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If you've been following the news on eBooks lately, you know that there's a big debate going on as to how much eBooks should cost. Last week we discussed the lawsuit by the U.S. Department of Justice against Apple and five book publishers, with charges that they conspired to fix prices on eBooks.
However, debates over the price of eBooks is nothing new; in late 2007, Amazon refused to sell eBook titles for more than $9.99 causing publishers to fear that these low retail prices would in turn spark lower wholesale prices for eBooks and potentially print books as well. So, five prominent book publishers — Hachette Book Group, HarperCollins Publishers, Macmillan, Penguin Group, and Simon & Schuster — allegedly conspired with Apple upon the release of the iPad to adopt an "agency model" of pricing that produced higher retail prices, with a promised 30% commission for Apple.
In light of the lawsuit, we asked dealnews readers what they thought eBooks should cost — and specifically, whether they should always cost less than the hardcopy version. You told us, definitively, that eBooks should always cost significantly less than their paper counterparts. But while publishers and authors save money with digital on printing and shipping, the question is, how low can you actually go? There are costs involved in producing eBooks, and depending on the author's profile and ambitions, those costs can be significant. But need they be? And can publishers remain competitive if their overhead is still so high for digital products?
What Are the Basic Costs for a Self-Publisher?
To get some insight on this, we spoke to a well-known author who's just self-published his own eBook. His experiences will of course differ from the processes of a major publisher, but his take on digital media sheds some light on why some titles are released with very low starting prices — and why some aren't.
James Finn Garner is a New York Times best-selling author who rose to fame in the 1990s with his blockbuster Politically Correct Bedtime Stories. In April 2011, he released Honk Honk, My Darling: A Rex Koko, Private Clown Mystery in digital form, and won the Chicago Writers Association's award for 2011 Book of the Year in the Nontraditional Fiction category.
Go to Amazon, and the Kindle price of Honk Honk is $2.99 — it's the same price at Apple's iTunes Store, too. Garner estimates that his expenses for producing the book (other than his time to write it) came to just $550: $250 for a professional line edit and $300 for a cover design. Formatting the books didn't cost him a dime, since he did his own research and figured out how to convert his Word files to basic HTML and Kindle formats.
Here's the kicker: "I make more per copy — probably 20% more — than I did with a [major publisher's] hardback at $10," Garner says. He takes 70% of each $2.99 sale (Amazon keeps the other 30%), whereas in the traditional publishing house model, he received 12% of the cover price, and 15% of that went back to his agent.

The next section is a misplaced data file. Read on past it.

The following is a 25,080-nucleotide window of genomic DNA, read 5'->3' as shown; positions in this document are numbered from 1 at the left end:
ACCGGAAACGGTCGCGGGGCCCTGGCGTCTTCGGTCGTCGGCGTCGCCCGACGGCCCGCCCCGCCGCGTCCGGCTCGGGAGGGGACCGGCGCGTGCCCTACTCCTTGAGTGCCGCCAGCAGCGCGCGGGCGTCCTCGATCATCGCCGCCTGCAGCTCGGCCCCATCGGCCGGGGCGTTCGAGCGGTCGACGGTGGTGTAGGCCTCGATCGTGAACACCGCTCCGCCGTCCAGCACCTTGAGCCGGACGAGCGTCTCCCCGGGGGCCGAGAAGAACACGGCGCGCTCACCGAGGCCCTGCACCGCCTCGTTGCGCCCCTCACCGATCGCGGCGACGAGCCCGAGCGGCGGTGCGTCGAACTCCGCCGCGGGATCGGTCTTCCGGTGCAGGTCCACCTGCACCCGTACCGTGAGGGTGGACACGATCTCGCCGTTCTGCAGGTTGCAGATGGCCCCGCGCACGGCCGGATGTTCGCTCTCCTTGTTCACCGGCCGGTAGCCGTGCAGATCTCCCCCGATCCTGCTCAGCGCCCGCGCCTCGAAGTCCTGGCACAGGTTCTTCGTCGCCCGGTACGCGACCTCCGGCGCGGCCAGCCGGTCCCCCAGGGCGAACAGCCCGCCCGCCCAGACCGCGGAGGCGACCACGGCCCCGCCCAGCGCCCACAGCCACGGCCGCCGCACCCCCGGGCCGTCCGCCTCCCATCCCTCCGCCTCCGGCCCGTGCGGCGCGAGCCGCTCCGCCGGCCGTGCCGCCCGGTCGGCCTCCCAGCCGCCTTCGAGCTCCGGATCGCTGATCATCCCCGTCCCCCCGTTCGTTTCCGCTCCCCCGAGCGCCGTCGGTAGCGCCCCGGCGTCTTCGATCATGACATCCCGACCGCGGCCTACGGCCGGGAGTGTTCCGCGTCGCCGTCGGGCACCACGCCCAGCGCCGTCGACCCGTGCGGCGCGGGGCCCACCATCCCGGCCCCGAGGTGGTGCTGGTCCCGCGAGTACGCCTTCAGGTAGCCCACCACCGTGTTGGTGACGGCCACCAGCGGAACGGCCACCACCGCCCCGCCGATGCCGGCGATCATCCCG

"The only benefit from a big publishing house is they'll get you in a big bookstore, but even there it's a crap shoot," Garner says. "The person who thinks that all their problems are over in signing with a big publisher is deluded. The phenomenal growth is in electronic books, and the big publishers are pricing eBooks higher so that they can keep their paper books afloat."
Garner explains that publishers are also becoming less effective at promoting books, in part because of all the competition. Word of mouth still remains the best advertising, it seems, even though publishers will claim in-house PR as a significant cost center. "Unless you have a sure best-seller, you're not going to get any PR help from a major publisher," Garner says. "You can't rely on the PR department to do anything except toss a couple of books in the mail and send them out to the usual suspects."
By comparison, Garner says he gets a lot more mileage by hiring his own independent publicist at about $1,000 for a 2-month retainer, which represents the approximate going rate for a solid regional-national book publicist. At that rate, he need only sell 476 copies of his book to recoup his investment, while a successful publicity splash could in fact mean more copies sold.
What's the Magic Number for a Self-Publisher?
Asked then, what an eBook should cost, Garner says that it's an inexact science, but one that boils down to reading the market, if you will. Price your book too low and people will undervalue it; price it too high, and they're likely to pass on it. Garner likes the $2.99 price point for now because it allows him to take care of his readers and grow his own following while minding his own bottom line.
But does that price point translate to the big publishing houses? That, too, depends on point of view. Garner is among the many who think that like major record labels, major publishing houses carry way too much overhead and bulk for them to effectively compete in the digital publishing world.
Yet not all self-published eBook authors are as established as Garner, and the big publishing houses dedicate significant resources to finding and producing work from A-list talent, says Jeremy Greenfield, the editorial director of Digital Book World, a New York-based website that covers the digital publishing industry.
"There is this idea that eBooks cost nothing to produce and that simply is not true," Greenfield says. "There are production and distribution costs that are mirrored in the traditional publishing world, and while they cost less, it is not 90% less. It's a lot closer to the regular cost than you might think."